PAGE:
Benjamin Elison Gewurz

Benjamin Elison Gewurz

Associate Program Head, PhD Program in Virology
Associate Professor of Medicine
Benjamin Elison Gewurz

The gamma-herpesvirus Epstein Barr virus (EBV) is a master regulator of B-cell biology.  EBV persistently infects >95% of adults, making it one of the most successful viruses worldwide. While EBV typically establishes a safe balance with the host, it is the cause of infectious mononucleosis, is associated with multiple sclerosis and causes ~200,000 cancers per year. Intriguingly, these include B cell, T cell, NK cell lymphomas and the epithelial cell cancers gastric and nasopharyngeal carcinoma. Studies of EBV/host interactions promise to reveal key aspects of EBV pathogenesis and of B lymphocyte biology. Indeed, EBV-infected B-cells were the first human lymphocytes that could be grown in culture and remain a key source of insights into B-cell biology, including NF-kB, MYC and Notch biology.

Establishment of latency in a long-lived cellular niche and subsequent lytic reactivation in response to environmental cues is a hallmark of herpesvirus infection, yet much remains to be learned about how EBV accomplishes these important roles. According to the “germinal center model” of EBV biology, EBV subverts normal B-cell biology pathways operative in lymphoid tissues in order to establish infection, expand the pool of latently infected B-cells, persist and spread.  Despite encoding ~80 antigenic polypeptides, EBV navigates the B-cell compartment to colonize memory B-cells, the site of long-term persistence.

To drive B-cell growth transformation while also evading robust antiviral T and NK- responses, EBV uses multiple latency programs, in which combinations of viral nuclear and membrane oncoproteins and non-coding RNAs are expressed, but highly immunogenic lytic antigens remain silenced.  Knowledge remains incomplete about how epigenetic mechanisms control EBV genome program selection. It is likely that the same mechanisms underlie the pathogenesis of multiple germinal center-derived EBV-driven B-cell malignancies, including Burkitt, Hodgkin and post-transplant lymphomas. Yet, the host/pathogen interactions that dictate key EBV B-cell latency states have remained incompletely characterized.  Likewise, large questions remain to be answered, such as why EBV drives Burkitt lymphoma in regions of holoendemic malaria in sub-Saharan Africa versus nasopharyngeal carcinoma in other regions. Since primary human B-cells can be obtained in large numbers from discarded samples, we have the unique opportunity to study host/virus interactions in newly infected primary human cells.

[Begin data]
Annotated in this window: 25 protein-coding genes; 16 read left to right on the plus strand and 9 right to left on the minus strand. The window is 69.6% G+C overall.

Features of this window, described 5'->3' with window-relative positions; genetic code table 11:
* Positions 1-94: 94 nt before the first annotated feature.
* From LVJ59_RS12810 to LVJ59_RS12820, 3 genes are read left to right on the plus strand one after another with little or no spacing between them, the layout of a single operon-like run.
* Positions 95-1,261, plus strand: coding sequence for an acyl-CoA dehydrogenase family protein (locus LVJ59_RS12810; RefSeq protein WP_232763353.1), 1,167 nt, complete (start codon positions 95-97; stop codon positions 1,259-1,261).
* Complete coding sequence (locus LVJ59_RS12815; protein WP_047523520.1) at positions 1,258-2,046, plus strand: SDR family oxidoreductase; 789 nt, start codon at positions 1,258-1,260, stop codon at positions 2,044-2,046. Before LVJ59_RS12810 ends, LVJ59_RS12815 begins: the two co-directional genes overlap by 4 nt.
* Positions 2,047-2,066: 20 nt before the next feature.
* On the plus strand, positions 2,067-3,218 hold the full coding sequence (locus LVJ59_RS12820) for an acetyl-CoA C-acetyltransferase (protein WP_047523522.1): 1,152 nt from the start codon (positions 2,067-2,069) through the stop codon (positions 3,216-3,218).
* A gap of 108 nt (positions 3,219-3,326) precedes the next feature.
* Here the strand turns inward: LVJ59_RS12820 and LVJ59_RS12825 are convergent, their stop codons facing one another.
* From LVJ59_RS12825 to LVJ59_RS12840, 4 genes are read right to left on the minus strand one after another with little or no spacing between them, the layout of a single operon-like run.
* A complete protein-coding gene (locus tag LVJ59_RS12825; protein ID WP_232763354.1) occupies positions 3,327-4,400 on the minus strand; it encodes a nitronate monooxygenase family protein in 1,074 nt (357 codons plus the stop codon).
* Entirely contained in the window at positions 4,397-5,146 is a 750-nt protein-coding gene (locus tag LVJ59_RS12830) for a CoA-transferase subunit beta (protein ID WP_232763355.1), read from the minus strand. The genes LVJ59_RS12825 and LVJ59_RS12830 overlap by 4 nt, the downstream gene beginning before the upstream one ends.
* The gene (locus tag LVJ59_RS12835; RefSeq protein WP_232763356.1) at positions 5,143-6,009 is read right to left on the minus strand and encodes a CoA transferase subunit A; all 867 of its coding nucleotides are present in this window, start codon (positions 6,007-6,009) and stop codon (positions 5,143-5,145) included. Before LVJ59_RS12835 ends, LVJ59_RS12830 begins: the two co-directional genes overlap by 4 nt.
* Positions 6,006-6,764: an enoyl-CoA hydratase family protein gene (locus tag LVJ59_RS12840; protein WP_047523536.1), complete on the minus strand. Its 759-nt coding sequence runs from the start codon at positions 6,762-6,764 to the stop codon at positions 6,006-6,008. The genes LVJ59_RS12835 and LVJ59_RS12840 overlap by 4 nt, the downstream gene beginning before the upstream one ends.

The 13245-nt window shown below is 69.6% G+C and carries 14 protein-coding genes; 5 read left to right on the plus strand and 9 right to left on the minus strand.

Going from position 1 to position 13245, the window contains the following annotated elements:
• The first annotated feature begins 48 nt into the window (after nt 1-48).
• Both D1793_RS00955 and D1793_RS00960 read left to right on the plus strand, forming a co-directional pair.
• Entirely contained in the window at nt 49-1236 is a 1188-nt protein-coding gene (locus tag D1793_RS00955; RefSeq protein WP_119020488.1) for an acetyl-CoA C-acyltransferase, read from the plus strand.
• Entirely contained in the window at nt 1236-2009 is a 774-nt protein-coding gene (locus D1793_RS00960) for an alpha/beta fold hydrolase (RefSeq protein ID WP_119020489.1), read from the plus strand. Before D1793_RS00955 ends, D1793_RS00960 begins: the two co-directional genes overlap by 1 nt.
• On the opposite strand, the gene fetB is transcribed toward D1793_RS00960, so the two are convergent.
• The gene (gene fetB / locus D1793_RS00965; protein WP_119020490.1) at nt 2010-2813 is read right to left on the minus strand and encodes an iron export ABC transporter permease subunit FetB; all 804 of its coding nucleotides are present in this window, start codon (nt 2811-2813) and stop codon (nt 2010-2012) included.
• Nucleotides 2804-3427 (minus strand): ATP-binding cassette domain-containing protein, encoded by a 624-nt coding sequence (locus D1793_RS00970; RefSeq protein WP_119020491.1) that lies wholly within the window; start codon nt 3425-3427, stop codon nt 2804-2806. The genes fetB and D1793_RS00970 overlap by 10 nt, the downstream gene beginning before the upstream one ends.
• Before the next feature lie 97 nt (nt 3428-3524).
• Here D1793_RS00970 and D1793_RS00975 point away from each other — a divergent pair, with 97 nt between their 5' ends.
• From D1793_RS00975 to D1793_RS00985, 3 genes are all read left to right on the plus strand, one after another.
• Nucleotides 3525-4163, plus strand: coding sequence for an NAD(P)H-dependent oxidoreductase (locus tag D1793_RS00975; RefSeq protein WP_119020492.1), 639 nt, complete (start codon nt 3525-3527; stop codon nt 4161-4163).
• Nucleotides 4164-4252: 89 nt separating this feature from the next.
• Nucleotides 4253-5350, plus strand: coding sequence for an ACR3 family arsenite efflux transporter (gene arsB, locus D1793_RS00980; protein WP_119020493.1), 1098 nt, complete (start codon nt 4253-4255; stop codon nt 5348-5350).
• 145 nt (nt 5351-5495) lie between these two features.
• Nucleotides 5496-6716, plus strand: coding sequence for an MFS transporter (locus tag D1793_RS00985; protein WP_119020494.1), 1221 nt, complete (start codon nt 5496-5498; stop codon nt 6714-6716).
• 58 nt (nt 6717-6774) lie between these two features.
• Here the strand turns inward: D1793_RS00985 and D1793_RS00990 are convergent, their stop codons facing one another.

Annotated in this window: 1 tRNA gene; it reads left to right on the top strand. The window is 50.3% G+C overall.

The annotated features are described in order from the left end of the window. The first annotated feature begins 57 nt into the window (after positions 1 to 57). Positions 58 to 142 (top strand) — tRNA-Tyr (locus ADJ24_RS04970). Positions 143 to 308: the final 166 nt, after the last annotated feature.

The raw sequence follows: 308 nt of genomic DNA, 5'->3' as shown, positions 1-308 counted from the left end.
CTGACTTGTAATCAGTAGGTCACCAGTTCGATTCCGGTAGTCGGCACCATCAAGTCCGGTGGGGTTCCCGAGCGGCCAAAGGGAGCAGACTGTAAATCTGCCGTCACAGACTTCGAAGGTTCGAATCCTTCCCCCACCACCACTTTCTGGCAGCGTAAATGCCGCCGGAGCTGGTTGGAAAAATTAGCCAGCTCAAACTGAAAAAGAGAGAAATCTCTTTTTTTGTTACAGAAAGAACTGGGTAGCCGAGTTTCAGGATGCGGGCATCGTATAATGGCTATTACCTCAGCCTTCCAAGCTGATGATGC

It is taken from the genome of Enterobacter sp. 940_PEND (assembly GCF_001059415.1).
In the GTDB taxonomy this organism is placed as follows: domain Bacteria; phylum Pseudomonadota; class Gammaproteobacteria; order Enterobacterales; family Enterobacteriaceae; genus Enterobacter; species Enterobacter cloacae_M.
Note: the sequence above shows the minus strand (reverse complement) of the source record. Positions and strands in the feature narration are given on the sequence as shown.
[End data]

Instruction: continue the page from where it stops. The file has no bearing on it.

SARS-CoV-2 is the coronavirus responsible for the COVID-19 pandemic. We have a growing SARS-CoV-2 program that leverages our experience gained in studies of EBV/host interactions.  We are using CRISPR/Cas9 approaches to characterize host factors important for SARS-CoV-2 replication, and whole cell metabolomic approaches to identify key metabolic pathways that support viral RNA expression and viral replication. Interestingly, these identify that both EBV and SARS-CoV-2 subvert folate metabolism pathways for purine nucleotide synthesis.

Current Projects include:

  • CRISPR/Cas9 analysis of the EBV host/pathogen relationship. We use human genome-wide CRISPR knockout screens to gain insights into the EBV lytic switch, into epigenetic mechanisms that control distinct viral genome programs, and dependency factors necessary for growth and survival of key EBV-infected B-cell states.
  • CRISPR genetic and metabolomic studies of SARS-CoV-2 replication
  • Whole cell proteomic analysis to characterize EBV remodeling of B-cells in the establishment of latency versus the lytic cycle. These studies are revealing new insights into subversion of metabolic, innate immune, and cell death pathways
  • We are using metabolomic approaches to characterize how EBV uses host metabolic pathways to regulate the viral genome and alter infected B-cell biology, including for B-cell transformation into immortalized lymphoblastoid B-cells.
  • We use chromosome capture techniques to study how EBV rearranges viral and host genome architecture to alter gene expression
  • MYC is at the heart of key aspects of EBV-infected B-cell biology.  EBV highly induces MYC in newly infected B-cells, and MYC translocations drive Burkitt lymphoma. We are studying how EBV regulates this key proto-oncogene, and in turn how it regulates the EBV lytic switch
  • We are studying how EBV subverts DNA and histone methylation pathways
  • Novel models to study EBV B-cell infection states and memory B-cell infection
  • CRISPR/Cas9 knockout in primary human B-cells to determine effects on EBV infection and B-cell activation.

Analysis of how EBV vs. physiological B-cell stimuli such as CD40 ligand, B-cell receptor cross-linking, the TLR9 agonist CpG or cytokines cause distinct human B-cell responses, including at the level of key transcription factors such as NF-kB, IRF4 and MYC

Contact Information

Brigham and Women's Hospital
Channing Laboratory, Infectious Disease Lab
181 Longwood Ave.
Boston, MA 02115
p: 617-525-4282